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The Bike Shed
339: What About Pictures?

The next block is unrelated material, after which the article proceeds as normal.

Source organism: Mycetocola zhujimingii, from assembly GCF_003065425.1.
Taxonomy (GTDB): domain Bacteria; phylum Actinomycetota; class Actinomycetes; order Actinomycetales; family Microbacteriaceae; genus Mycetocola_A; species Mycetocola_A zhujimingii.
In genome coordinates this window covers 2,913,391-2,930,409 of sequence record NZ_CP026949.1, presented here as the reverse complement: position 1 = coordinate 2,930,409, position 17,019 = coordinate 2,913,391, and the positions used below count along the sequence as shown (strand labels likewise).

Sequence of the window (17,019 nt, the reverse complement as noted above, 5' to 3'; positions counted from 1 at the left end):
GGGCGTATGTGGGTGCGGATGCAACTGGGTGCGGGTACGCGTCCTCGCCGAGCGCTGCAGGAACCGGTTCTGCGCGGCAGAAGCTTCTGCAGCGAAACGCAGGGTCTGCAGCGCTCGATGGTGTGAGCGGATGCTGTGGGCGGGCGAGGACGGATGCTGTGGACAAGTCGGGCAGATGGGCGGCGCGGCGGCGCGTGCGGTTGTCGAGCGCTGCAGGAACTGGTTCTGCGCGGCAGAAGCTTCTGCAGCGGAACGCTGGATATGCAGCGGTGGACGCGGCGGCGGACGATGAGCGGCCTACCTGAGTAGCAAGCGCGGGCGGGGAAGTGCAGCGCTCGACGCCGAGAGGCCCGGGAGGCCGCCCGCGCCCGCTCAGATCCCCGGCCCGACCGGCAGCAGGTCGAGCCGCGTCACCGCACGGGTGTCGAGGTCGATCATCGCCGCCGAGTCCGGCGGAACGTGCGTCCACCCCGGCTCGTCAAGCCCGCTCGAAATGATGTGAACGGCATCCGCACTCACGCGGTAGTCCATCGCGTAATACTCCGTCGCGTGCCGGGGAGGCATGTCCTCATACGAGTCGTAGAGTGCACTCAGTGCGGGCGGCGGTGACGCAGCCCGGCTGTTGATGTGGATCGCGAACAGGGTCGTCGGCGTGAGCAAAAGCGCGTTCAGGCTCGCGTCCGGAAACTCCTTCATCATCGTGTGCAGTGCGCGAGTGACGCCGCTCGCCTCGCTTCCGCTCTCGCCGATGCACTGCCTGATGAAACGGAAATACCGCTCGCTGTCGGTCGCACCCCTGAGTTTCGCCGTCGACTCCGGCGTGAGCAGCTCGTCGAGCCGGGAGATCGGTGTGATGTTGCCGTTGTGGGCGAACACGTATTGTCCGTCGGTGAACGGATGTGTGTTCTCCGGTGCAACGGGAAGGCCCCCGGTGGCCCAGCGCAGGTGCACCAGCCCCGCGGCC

The Bike Shed

Play Episode Listen Later May 24, 2022 45:03